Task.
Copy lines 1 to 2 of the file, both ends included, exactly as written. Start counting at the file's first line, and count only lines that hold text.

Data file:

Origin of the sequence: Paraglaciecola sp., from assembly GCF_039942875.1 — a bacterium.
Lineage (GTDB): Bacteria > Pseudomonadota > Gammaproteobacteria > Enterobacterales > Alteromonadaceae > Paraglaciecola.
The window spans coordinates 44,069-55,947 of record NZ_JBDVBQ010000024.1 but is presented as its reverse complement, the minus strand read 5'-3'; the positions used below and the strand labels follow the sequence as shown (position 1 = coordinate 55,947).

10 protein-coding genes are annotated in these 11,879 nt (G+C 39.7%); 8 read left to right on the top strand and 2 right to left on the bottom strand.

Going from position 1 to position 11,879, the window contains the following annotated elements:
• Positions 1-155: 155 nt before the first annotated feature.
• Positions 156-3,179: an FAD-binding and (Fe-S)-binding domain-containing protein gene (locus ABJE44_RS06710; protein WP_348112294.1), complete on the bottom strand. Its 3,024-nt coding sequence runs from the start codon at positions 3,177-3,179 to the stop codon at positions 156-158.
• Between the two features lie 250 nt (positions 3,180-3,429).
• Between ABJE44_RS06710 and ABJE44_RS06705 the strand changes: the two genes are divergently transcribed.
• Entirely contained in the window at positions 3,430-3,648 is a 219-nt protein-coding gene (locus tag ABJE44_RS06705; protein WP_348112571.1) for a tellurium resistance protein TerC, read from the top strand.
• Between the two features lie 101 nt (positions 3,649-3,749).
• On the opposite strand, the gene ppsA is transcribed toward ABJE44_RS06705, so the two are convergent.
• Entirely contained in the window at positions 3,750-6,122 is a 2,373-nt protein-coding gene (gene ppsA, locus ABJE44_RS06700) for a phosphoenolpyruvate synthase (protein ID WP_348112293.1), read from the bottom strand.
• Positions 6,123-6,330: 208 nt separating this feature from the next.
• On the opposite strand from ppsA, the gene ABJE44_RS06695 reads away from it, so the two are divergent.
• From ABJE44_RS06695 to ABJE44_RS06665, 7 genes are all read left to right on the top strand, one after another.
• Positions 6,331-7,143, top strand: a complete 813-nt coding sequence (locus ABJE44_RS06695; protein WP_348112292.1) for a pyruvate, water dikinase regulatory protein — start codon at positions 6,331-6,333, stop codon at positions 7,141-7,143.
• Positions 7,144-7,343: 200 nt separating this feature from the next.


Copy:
Origin of the sequence: Paraglaciecola sp., from assembly GCF_039942875.1 — a bacterium.
Lineage (GTDB): Bacteria > Pseudomonadota > Gammaproteobacteria > Enterobacterales > Alteromonadaceae > Paraglaciecola.